Continuing Care is a way of funding healthcare packages for babies, children and young people (from birth to 18 years old) with complex healthcare needs whose needs cannot be met by existing mainstream or specialist health services. These complex needs may be as a result of disability, accident or illness.
Children and Young People are assessed using the National Framework for Children and Young People’s Continuing Care (DOH 2016). This framework is designed to support Clinical Commissioning Groups (CCGs) in determining if a child’s needs are such that they can only be met through a package of continuing care.
The framework also sets out an equitable, transparent and timely process for assessing, deciding and agreeing these bespoke packages of care.
Each care package will be commissioned to meet the individual needs of each child/young person and their family and can involve health education and social care.
How to refer to us
A Children’s Community Nurse will assess the child/young person in conjunction with the National Framework for Children and Young People’s Continuing Care (DOH 2016), and complete a children’s continuing care assessment.
Additional information will be gathered to support the holistic assessment and this will be submitted with supporting evidence to the children and young person’s continuing care administrator. Decisions about the care package that may be offered will be made at the Children’s Continuing Care Panel meeting.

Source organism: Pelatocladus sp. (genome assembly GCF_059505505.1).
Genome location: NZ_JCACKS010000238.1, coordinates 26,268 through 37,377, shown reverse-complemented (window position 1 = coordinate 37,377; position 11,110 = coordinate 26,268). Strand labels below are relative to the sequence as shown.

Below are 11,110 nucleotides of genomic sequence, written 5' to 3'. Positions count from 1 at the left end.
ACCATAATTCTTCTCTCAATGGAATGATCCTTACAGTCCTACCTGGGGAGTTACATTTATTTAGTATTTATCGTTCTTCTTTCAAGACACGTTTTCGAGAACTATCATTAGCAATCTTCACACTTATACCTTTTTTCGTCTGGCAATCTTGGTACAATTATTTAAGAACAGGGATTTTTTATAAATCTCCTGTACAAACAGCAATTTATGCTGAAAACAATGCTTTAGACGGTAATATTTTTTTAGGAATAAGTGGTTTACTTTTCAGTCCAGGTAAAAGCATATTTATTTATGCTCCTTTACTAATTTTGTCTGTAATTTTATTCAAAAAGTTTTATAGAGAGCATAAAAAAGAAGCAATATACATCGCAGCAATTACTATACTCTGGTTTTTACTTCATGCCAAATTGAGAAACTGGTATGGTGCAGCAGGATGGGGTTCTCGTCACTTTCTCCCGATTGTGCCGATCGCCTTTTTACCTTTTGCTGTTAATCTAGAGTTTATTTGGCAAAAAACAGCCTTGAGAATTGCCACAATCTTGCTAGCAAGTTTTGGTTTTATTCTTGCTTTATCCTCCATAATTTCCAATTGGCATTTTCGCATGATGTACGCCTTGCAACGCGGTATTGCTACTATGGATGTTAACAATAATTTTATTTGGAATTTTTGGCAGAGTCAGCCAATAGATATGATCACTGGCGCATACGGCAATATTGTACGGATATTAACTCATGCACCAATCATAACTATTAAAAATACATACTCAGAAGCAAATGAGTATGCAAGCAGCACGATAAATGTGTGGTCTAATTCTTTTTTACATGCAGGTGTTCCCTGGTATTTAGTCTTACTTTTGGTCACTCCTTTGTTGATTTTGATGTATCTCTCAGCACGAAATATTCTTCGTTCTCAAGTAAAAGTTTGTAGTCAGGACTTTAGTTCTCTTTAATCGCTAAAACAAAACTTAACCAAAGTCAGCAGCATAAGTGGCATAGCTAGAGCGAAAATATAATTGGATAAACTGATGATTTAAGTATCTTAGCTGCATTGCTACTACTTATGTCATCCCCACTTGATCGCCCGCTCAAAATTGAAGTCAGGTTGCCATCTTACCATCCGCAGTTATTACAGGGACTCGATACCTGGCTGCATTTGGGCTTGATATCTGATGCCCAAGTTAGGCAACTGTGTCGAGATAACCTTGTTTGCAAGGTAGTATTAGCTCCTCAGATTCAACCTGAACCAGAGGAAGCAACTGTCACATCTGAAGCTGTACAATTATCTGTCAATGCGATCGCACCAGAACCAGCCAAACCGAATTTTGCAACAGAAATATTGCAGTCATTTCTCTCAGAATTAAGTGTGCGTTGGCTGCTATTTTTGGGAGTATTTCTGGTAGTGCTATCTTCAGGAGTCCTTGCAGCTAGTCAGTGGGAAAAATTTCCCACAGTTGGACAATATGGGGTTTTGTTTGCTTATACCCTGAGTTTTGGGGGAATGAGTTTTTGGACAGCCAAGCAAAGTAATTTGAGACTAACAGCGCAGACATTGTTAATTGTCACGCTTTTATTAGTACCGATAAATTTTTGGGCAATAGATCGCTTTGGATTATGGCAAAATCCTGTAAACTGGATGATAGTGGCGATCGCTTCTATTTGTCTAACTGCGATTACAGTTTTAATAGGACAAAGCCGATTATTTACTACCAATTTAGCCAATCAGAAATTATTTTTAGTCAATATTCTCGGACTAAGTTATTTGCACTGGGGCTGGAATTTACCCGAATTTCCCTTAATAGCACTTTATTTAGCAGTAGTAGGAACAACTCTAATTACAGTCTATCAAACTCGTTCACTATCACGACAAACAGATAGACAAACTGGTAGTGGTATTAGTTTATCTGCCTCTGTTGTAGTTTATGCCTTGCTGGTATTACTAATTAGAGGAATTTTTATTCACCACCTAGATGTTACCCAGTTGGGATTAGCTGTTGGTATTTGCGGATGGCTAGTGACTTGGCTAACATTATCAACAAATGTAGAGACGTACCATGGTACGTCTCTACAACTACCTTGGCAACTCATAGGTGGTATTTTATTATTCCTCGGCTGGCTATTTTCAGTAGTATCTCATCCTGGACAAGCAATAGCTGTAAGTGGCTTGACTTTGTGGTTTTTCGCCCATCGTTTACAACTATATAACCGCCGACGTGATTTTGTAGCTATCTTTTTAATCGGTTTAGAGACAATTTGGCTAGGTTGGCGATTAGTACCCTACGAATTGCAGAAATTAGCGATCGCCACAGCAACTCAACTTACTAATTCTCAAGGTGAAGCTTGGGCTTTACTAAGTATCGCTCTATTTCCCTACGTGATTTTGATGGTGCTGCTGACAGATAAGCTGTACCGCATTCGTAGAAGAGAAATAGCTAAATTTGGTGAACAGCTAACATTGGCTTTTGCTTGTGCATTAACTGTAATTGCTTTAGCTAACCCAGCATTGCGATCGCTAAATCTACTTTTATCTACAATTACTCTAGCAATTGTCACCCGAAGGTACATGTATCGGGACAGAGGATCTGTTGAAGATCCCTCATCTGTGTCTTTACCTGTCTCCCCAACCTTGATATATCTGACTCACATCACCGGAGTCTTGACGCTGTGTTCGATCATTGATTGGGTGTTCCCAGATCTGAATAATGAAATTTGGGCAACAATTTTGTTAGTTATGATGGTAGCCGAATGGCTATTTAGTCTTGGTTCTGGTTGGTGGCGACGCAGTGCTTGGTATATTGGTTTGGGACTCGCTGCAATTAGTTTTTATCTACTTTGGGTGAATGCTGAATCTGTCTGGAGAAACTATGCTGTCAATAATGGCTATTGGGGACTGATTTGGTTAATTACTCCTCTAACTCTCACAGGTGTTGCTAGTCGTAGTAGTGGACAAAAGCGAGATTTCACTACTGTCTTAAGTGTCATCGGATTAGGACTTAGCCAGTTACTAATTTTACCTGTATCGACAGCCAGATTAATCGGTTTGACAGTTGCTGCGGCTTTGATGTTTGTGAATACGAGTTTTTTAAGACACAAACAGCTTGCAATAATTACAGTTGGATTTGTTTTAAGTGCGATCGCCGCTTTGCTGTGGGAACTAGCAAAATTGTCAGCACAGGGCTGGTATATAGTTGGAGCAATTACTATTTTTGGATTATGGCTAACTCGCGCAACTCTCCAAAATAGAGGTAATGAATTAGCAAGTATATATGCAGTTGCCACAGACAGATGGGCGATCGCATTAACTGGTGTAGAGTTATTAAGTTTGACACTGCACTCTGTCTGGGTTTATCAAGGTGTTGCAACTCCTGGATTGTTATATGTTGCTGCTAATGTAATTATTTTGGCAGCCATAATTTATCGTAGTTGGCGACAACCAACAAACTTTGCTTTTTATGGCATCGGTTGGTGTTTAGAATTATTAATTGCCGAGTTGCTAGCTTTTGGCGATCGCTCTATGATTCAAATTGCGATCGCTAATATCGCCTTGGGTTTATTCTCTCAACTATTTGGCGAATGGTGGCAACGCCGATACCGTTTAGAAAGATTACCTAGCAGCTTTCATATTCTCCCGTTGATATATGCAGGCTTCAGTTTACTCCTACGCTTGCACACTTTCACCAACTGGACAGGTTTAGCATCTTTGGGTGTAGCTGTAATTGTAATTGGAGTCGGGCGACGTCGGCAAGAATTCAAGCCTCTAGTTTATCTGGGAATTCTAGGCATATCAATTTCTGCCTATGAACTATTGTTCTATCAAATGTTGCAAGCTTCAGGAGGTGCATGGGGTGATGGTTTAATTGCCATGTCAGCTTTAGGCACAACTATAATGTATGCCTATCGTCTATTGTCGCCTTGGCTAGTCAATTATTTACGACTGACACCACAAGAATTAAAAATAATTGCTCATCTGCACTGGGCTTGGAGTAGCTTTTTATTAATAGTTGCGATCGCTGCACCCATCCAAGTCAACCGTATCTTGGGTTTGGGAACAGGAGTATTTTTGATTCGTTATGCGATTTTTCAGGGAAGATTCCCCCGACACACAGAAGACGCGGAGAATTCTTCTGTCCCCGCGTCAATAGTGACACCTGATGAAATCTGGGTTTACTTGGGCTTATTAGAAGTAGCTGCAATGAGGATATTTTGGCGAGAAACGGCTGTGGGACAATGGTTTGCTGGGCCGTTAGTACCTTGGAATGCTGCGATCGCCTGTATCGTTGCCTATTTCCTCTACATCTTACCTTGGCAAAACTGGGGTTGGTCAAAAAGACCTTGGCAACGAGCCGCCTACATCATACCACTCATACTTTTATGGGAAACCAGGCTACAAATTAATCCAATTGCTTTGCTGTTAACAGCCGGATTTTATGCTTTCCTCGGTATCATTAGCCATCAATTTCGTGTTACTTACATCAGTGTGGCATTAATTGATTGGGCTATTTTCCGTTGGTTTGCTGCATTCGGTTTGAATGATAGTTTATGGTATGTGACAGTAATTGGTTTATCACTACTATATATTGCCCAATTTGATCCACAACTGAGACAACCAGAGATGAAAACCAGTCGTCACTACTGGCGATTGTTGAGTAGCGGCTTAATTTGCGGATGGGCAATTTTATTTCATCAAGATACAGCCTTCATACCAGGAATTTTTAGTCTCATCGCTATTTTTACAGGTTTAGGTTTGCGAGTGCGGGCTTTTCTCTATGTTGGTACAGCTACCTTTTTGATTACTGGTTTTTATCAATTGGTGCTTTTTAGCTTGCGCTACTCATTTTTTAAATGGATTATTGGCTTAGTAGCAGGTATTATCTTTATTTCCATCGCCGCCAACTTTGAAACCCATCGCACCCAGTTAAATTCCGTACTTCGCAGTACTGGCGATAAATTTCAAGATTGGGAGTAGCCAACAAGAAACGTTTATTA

How to contact us
Healthcare professionals wishing to refer a child or young person for continuing care assessment can contact the Children’s Community Nurses on 0207 266 8840, or email CLCHT.CCNTeam@nhs.net for the referral form.
How does the service change between Children’s Services and Adult Services?
Our services cover up to 18 years old. Adults will need to have their needs assessed using the National Framework for NHS Continuing Healthcare and NHS-funded Nursing Care to see if they are eligible. A summary of the Transition process is below:
- At 14 years of age, the young person should be brought to the attention of adult continuing care services.
- At 16 years of age, screening for NHS continuing healthcare should be undertaken using the adult screening tool.
- At 17 years of age, an agreement in principle for adult NHS continuing healthcare should have been made.
- At 18 years of age, full transition to adult NHS continuing healthcare or to universal and specialist services should have been made.